Writing a BF Compiler for .net (Part 4: . and ,)

In the last two parts we tackled 4 of the 8 possible BF Commands: >, <, +, -. Now we look at . and , for input and output.

When working with a Console Application, it only makes sense to use the built-in commands Console.Write and Console.Read.

Let's look at output (the . command) first. The C# code we're converting is a one-liner:


As memory[pointer] is a byte, we have to cast it to char to write it to the console. In IL, the line looks like this:

IL_0000:  ldsfld     uint8[] BFHelloWorldCSharp.Program::memory
IL_0005:  ldsfld     int16 BFHelloWorldCSharp.Program::pointer
IL_000a:  ldelem.u1
IL_000b:  call       void [mscorlib]System.Console::Write(char)

We already know what the two ldsfld commands to: They load the static field onto the evaluation stack. Now, ldelem.u1 is a new command and this is our cast to char. To quote the Documentation:

Loads the element with type unsigned int8 at a specified array index onto the top of the evaluation stack as an int32.

In other words, ldelem.u1 expects to load an Unsigned 8-Bit Integer which is a byte. You may wonder where the cast is, as char is a 16-Bit Unsigned Integer (=UTF-16 Unicode Character). So how is that possible? Well, ECMA-335 contains the answer in Partition III, Section 1.6 Implicit argument coercion:

While the CLI operates only on 6 types (int32, native int, int64, F, O, and &) the metadata supplies a much richer model for parameters of methods. When about to call a method, the CLI performs implicit type conversions, detailed in the following table.

Translation: If the Parameter on the Stack is an int32 (which it is according to ldelem.u1), then the CLI will implicitly convert it to char if calling a method that wants a char.

The method call itself is then simply a call to static method Write in class System.Console in assembly mscorlib which returns void. The arguments to the method are taken from the evaluation stack. If a method takes multiple arguments, they have to be pushed in the correct order: First argument first.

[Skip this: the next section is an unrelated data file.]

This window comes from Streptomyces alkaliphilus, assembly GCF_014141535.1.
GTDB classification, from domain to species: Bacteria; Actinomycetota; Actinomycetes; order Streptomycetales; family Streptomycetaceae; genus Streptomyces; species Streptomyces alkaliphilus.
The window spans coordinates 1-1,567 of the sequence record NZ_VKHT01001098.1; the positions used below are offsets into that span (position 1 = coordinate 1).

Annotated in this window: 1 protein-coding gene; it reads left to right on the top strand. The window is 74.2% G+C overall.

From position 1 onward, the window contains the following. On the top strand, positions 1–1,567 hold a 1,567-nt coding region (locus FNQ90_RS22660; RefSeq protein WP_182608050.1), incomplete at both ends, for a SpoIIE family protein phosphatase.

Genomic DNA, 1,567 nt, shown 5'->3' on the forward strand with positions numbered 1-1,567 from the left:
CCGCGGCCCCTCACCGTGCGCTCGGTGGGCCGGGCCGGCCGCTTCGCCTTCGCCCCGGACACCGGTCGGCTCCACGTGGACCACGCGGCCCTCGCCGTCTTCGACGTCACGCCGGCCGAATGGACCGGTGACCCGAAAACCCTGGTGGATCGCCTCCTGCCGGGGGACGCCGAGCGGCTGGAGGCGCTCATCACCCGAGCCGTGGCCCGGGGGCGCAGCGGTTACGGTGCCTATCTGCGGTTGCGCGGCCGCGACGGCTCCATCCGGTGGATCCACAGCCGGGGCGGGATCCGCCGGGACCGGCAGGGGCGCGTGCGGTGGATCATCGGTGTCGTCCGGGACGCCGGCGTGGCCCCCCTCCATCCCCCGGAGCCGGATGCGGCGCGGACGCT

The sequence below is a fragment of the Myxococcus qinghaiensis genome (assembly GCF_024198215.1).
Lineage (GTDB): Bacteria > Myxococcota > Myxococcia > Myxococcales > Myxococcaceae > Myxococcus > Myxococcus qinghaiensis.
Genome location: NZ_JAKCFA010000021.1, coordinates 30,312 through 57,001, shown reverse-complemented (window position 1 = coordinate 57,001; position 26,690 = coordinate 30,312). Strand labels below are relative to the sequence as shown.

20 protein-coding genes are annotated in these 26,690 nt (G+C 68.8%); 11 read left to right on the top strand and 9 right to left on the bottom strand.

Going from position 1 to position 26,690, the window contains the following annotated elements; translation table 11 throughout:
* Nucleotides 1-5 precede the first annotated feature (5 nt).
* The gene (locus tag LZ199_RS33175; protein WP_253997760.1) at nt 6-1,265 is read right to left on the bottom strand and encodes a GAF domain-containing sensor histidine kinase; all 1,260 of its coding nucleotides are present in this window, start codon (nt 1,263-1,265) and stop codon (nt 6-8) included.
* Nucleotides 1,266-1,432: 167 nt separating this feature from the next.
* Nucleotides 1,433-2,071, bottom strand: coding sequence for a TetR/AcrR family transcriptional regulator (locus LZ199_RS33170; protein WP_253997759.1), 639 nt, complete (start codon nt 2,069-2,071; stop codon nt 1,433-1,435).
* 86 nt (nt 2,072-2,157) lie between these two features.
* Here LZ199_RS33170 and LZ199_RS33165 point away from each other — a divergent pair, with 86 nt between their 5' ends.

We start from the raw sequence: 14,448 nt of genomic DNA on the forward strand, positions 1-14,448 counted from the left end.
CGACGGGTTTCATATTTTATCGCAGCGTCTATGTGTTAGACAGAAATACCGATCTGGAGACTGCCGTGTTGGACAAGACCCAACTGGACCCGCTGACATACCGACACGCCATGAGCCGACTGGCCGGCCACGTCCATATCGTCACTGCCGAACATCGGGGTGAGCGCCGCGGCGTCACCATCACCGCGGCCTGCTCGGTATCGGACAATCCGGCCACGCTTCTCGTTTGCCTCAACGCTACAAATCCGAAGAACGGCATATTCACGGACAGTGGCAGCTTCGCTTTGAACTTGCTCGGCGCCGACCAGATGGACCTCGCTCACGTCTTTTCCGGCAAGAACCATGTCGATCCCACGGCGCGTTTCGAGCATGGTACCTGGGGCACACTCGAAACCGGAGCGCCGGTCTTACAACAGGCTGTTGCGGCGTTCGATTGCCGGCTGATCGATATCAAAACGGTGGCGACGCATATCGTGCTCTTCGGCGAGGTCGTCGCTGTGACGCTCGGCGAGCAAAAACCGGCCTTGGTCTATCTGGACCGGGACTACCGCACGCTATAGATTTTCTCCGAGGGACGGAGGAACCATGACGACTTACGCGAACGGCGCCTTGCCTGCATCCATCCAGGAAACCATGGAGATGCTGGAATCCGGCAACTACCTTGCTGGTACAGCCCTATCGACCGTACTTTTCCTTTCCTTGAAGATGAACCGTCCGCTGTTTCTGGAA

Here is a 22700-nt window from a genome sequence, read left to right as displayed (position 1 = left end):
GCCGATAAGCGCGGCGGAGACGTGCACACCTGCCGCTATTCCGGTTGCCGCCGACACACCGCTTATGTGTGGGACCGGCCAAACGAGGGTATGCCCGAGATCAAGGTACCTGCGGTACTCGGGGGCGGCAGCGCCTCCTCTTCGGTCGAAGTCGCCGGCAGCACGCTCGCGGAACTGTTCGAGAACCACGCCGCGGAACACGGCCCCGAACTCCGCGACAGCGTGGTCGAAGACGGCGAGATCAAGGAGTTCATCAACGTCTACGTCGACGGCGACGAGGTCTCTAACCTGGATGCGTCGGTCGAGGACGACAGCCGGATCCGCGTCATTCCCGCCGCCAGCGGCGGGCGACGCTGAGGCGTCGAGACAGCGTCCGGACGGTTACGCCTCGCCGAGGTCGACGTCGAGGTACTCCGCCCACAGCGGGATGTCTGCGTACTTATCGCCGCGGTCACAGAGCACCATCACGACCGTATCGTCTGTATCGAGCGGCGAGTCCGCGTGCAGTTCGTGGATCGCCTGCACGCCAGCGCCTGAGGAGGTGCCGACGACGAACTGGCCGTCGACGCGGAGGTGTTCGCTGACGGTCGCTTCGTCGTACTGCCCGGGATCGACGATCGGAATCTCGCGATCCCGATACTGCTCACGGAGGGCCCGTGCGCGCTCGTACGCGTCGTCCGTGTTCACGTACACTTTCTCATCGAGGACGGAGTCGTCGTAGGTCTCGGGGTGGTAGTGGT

That's the . command: Get the value of memory[pointer], call Console.Write with it. What about the , command to read a line?

In C#, this is again a one-liner:

memory[pointer] = (Byte)Console.Read();

while in IL this is a few lines more:

IL_0000:  ldsfld     uint8[] BFHelloWorldCSharp.Program::memory
IL_0005:  ldsfld     int16 BFHelloWorldCSharp.Program::pointer
IL_000a:  call       int32 [mscorlib]System.Console::Read()
IL_000f:  conv.u1
IL_0010:  stelem.i1

Once again, we start by loading our array and the index into it onto the stack. However, we are not doing anything with them right now. Instead, we call Console.Read which returns an int32. According to the documentation of the call command, The return value is pushed onto the stack.

So now our stack contains three values: The array, the current index and the return value of Console.Read (as Console.Read doesn't take parameters our memory & pointer are still on the stack). conv.u1 takes the Int32, converts it to UInt8 (that's the cast to byte in the method) and puts it on the stack again.

stelem.i1 is a new command:

Replaces the array element at a given index with the int8 value on the evaluation stack.

So this pops off the value, the index and the array and replaces the element. This is equivalent of calling ldelema followed by the operation that pushes the new value to the stack followed by stobj but only takes one instruction if the correct values are on the stack.

In Part 5, I'll finish the command introduction with the [ and ] command (explaining how a while-loop works) and then we finally build our compiler!

Comments (1)

[...] Part 4 covered these two, but now it gets a bit interesting. We need to call a method, Console.Read and Console.Write. [...]